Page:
While U.S. millennials believe future technology can create jobs, adults worry.
Will robots and automation take over the human workforce?
As the 2017 World Economic Forum (WEF) annual meeting took place, many surveys were conducted to unveil what millennials –the dominating population in the workforce by 2025– believe will happen with automation and robots invading workspaces.
One with the most interesting findings came from the WEF Sharpers Survey, which was passed around 31,000 students from ages 18 to 35 across 186 countries.
It proved millennials feel optimistic on the impacts of automation and future technology, as tech trends may improve education, healthcare, productivity in industries such as manufacturing, importing and data analisis.
Robots and automation are real and so is the fear
Despite optimism and hope from millennials, U.S. adults fear changes regarding technology innovation.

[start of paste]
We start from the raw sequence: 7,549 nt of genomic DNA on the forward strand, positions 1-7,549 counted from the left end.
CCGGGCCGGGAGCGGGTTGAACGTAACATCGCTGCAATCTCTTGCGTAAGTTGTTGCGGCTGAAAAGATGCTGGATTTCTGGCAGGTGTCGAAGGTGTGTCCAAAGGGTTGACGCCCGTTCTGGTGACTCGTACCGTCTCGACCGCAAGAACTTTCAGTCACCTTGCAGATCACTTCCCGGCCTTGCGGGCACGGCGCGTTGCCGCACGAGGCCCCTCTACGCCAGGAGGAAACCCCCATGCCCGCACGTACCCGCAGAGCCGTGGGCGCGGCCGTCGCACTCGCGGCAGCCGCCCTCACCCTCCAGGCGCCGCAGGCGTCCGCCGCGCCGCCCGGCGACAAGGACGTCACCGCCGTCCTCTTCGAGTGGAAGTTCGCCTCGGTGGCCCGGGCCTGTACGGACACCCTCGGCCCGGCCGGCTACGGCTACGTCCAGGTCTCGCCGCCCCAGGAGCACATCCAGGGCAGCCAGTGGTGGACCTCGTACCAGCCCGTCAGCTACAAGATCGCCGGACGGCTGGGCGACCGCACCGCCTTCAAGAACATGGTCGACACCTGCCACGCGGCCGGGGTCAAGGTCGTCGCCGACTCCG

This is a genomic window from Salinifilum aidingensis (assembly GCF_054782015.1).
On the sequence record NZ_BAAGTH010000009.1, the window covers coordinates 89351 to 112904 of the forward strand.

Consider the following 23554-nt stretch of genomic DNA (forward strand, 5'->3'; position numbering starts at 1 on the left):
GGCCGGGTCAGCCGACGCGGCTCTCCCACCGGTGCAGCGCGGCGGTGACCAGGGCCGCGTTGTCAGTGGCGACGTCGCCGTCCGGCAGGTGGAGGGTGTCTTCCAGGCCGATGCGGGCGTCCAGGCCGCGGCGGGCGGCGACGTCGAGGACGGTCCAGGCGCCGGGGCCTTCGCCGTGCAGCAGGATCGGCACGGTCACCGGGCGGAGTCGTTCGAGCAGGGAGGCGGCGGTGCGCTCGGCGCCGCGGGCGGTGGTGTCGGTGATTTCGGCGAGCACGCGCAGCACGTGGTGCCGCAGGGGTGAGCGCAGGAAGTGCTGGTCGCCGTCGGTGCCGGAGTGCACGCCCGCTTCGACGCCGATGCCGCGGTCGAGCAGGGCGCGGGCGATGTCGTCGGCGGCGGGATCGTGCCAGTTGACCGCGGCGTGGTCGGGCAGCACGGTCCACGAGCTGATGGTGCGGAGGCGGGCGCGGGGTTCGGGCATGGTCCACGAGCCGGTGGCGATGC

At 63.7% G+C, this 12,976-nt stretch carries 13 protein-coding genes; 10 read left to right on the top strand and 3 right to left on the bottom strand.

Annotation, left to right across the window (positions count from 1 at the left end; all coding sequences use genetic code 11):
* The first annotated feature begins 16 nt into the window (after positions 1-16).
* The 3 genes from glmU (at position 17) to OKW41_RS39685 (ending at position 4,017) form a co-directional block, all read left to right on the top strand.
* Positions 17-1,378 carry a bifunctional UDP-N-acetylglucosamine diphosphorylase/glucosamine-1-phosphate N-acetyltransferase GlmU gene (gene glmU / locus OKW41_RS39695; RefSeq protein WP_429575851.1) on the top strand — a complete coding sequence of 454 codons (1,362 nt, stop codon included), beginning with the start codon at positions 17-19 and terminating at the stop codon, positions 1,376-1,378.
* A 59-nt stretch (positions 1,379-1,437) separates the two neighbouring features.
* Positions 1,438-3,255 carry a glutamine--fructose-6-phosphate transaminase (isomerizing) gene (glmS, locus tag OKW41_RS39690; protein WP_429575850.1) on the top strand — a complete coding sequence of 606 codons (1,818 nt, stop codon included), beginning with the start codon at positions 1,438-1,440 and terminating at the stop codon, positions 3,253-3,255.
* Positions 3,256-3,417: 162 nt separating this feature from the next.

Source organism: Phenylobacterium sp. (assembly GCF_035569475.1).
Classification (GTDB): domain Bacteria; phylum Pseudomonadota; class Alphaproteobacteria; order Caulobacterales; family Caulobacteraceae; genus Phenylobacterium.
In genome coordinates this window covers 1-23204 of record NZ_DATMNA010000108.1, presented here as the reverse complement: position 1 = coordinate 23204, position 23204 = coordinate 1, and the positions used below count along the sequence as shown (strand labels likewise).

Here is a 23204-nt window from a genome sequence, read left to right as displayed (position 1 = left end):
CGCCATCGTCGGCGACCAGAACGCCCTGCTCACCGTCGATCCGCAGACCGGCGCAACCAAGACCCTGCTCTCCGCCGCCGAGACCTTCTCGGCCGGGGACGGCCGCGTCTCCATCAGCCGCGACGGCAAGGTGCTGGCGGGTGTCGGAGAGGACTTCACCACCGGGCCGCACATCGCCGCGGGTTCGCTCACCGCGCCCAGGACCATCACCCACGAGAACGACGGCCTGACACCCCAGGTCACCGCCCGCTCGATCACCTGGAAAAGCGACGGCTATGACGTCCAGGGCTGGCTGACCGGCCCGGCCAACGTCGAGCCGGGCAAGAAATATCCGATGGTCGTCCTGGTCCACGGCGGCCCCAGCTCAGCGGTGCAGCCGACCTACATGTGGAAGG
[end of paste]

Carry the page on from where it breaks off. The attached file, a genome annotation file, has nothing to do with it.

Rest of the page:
A study from the Pew Research Center (PRC) found a widespread anxiety among 4,000 U.S. adults –interviewed from May 1 to 15– as they await significant impacts from automation technologies still in the course of their lifetimes.
The PEW concluded Americans generally express more worry than enthusiasm when asked about future technologies.
Would you use automated technologies?
Among other findings, Americans also present heavy doubts on using each of the technological concepts examined in the survey.
The PEW index shows nearly six-in-ten Americans say they would not want to ride in a driverless vehicle or use a robot caregiver for themselves or a family member.
77% of the interviewed public believes robots and computers might one day be able to do many of the jobs currently done by humans, with another 20% describing this prospect as extremely realistic.
An automated future
Automation will arrive, as it is very probable that the vast majority of businesses already have adopted robot technology.
China, India, Japan and the U.S. account for two-thirds of employees whose activities are automatable by today’s technologies, representing the world-wide potential for automation.
What is your take on the future of smart labor?